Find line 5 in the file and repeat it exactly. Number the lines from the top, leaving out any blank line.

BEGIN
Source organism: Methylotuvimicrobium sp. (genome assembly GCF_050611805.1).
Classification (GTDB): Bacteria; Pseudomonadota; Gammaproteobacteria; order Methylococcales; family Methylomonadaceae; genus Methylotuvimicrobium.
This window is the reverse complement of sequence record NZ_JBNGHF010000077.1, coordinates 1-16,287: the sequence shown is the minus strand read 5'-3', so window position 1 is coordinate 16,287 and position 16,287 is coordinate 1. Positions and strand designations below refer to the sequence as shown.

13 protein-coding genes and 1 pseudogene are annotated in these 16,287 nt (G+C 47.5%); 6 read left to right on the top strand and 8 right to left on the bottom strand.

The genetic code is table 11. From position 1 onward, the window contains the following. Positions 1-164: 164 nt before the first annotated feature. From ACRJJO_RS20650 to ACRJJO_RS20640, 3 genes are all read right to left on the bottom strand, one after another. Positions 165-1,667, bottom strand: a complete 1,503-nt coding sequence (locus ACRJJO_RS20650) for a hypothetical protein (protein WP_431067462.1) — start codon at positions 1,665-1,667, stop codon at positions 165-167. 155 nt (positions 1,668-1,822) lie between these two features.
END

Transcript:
The genetic code is table 11. From position 1 onward, the window contains the following. Positions 1-164: 164 nt before the first annotated feature. From ACRJJO_RS20650 to ACRJJO_RS20640, 3 genes are all read right to left on the bottom strand, one after another. Positions 165-1,667, bottom strand: a complete 1,503-nt coding sequence (locus ACRJJO_RS20650) for a hypothetical protein (protein WP_431067462.1) — start codon at positions 1,665-1,667, stop codon at positions 165-167. 155 nt (positions 1,668-1,822) lie between these two features.